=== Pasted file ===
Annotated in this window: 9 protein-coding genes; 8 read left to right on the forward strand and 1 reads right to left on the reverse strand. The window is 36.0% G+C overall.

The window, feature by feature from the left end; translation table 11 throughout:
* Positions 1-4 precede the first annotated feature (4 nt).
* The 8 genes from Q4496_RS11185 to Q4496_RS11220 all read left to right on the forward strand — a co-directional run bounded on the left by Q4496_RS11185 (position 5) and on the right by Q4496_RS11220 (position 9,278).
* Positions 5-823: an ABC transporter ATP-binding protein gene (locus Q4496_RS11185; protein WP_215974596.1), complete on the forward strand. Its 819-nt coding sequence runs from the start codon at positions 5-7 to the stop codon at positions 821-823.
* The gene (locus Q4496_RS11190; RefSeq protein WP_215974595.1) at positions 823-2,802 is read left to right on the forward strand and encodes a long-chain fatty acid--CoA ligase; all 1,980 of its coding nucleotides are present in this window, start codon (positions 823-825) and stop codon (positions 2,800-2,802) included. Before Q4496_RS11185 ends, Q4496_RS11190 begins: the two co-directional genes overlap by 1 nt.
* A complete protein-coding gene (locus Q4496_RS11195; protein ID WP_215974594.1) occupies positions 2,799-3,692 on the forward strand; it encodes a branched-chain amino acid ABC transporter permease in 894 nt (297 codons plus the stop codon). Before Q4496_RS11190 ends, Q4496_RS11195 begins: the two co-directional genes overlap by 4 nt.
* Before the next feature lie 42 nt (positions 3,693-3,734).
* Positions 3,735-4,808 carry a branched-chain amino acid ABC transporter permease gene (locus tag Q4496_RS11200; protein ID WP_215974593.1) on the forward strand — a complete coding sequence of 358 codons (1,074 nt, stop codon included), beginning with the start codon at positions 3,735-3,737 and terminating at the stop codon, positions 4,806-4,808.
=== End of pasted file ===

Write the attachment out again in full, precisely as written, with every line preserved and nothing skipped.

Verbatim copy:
Annotated in this window: 9 protein-coding genes; 8 read left to right on the forward strand and 1 reads right to left on the reverse strand. The window is 36.0% G+C overall.

The window, feature by feature from the left end; translation table 11 throughout:
* Positions 1-4 precede the first annotated feature (4 nt).
* The 8 genes from Q4496_RS11185 to Q4496_RS11220 all read left to right on the forward strand — a co-directional run bounded on the left by Q4496_RS11185 (position 5) and on the right by Q4496_RS11220 (position 9,278).
* Positions 5-823: an ABC transporter ATP-binding protein gene (locus Q4496_RS11185; protein WP_215974596.1), complete on the forward strand. Its 819-nt coding sequence runs from the start codon at positions 5-7 to the stop codon at positions 821-823.
* The gene (locus Q4496_RS11190; RefSeq protein WP_215974595.1) at positions 823-2,802 is read left to right on the forward strand and encodes a long-chain fatty acid--CoA ligase; all 1,980 of its coding nucleotides are present in this window, start codon (positions 823-825) and stop codon (positions 2,800-2,802) included. Before Q4496_RS11185 ends, Q4496_RS11190 begins: the two co-directional genes overlap by 1 nt.
* A complete protein-coding gene (locus Q4496_RS11195; protein ID WP_215974594.1) occupies positions 2,799-3,692 on the forward strand; it encodes a branched-chain amino acid ABC transporter permease in 894 nt (297 codons plus the stop codon). Before Q4496_RS11190 ends, Q4496_RS11195 begins: the two co-directional genes overlap by 4 nt.
* Before the next feature lie 42 nt (positions 3,693-3,734).
* Positions 3,735-4,808 carry a branched-chain amino acid ABC transporter permease gene (locus tag Q4496_RS11200; protein ID WP_215974593.1) on the forward strand — a complete coding sequence of 358 codons (1,074 nt, stop codon included), beginning with the start codon at positions 3,735-3,737 and terminating at the stop codon, positions 4,806-4,808.